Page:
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ELLIOTT, STEPH & SHERIDAN JOBBINS – EASY VIRTUE

TEA FOR THREE (PLUS NOEL COWARD & ALFRED HITCHCOCK)
When Australian director Steph Elliott was asked to direct an adaptation of Noel Coward’s play, Easy Virtue, he said categorically no. Not his bag, really, is it, after all. But then he was given the green light to make it in his own image, as it were, and in tandem with co-writer Sheridan Jobbins, he went to work. It was both hellish and wonderful, he tells Andrew L. Urban in this [uncensored] interview over pots of tea in the slightly fading glory of an enormous old English-style suite (complete with grand piano for Noel Coward effect) at Sydney’s Sir Stamford Hotel.


Noel Coward didn’t want his works to be museum pieces, says Steph Elliott, and besides, Coward was an angry young 22 year old man when he wrote this play, a melodrama that he closed with a vicious demolition of the hypocrites who have been so awful to Larita (played in the film by Jessica Biel). It was too awful to finish on, Elliott explains. “A bloodbath … it’s brutal…” He and Sheridan Jobbins came up with an ending that perhaps an older Coward might have found….

Indeed, an older Coward and an older Hitchcock – who, inexplicably, made a silent black and white version of the play in 1928, just four years after Coward wrote it. Coward was 22 when he wrote it, Hitchock 23 when he filmed it. Elliott was 33 when he started on it. What would Coward have done ten years later? What would Hitch have done? Steph and Sheridan tried to imagine ….

"vulnerable to the right offer"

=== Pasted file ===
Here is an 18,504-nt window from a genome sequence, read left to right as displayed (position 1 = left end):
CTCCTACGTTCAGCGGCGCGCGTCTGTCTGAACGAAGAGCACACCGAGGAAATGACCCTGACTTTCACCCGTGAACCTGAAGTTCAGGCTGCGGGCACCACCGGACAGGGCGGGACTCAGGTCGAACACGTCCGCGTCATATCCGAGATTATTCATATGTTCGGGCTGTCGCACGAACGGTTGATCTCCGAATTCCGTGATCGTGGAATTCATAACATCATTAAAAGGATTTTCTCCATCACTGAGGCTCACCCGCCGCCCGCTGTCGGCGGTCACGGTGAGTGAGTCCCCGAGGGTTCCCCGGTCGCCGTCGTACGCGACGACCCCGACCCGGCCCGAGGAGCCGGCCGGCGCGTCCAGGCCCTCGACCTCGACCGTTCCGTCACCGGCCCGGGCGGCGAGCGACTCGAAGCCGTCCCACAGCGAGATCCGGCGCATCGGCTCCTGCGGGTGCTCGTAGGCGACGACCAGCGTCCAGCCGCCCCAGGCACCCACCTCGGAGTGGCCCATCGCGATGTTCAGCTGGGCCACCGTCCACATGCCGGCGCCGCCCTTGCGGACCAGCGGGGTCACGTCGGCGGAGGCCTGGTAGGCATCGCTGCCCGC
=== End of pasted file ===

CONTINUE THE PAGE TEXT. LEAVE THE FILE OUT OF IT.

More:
When producer Barnaby Thompson offered the film to Elliott, he had received a script that he and Ealing Studios didn’t want. It was time to go in another direction; enter Stephan Elliott, at a moment in his life that was just right for this, although he didn’t perhaps know it at the time. He had just recuperated from a horrendous ski-ing accident that broke his body and should have killed him. He was vulnerable to the right offer. But nothing, not even that huge mountain he smashed into, could take the Steph out of Elliott.

Once he said yes, he inherited “the Kristin Scott Thomas” war; Thompson had been unsuccessfully chasing Kristin for the role of the mother for years, but Kristin remained adamant. She didn’t want to do it. How did Steph win her over? One phrase: “More Disney witch!” That, said Kristin to Steph on the set, “is the worst piece of direction I’ve ever been give…” But she turned around and started to have a blast of a time, says Steph.

Listen to him and Sheridan talk about the tortuous adaptation process, the painful but wonderful process of making the film (including losing financially on a house in Spain when the sale was aborted in favour of making the film), and the day Steph lost it, “screaming with spit flying from my mouth” as he flung down the megaophone, yelling “I can’t work like this!” … and the amazing way the cast responded.

THE STORY
Young Englishman abroad in the late 1920s, John Whittaker (Ben Barnes), falls madly in love with and impetuously marries the slightly older but glamorous American, Larita (Jessica Biel). When he brings her home to the grand old, fading family home to English fox hunt country, his mother (Kristin Scott Thomas) takes an instant dislike to her, as do his younger sisters, Hilda (Kimberley Nixon) and Marion (Katherine Parkinson). But his war-depressed father (Colin Frith) recognizes another outsider and a domestic war of attrition begins as British upper class mores clash with free spirited New World sensibility.

Published March 12, 2009
 

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Steph Elliott

LISTEN TO THE INTERVIEW
Steph Elliott and Sheridan Jobbins talk to Andrew L. Urban (over pots of tea) - 16 minutes

EASY VIRTUE REVIEWS

Easy Virtue – Australian release: March 12, 2009


Steph on set with Kristin Scott Thomas










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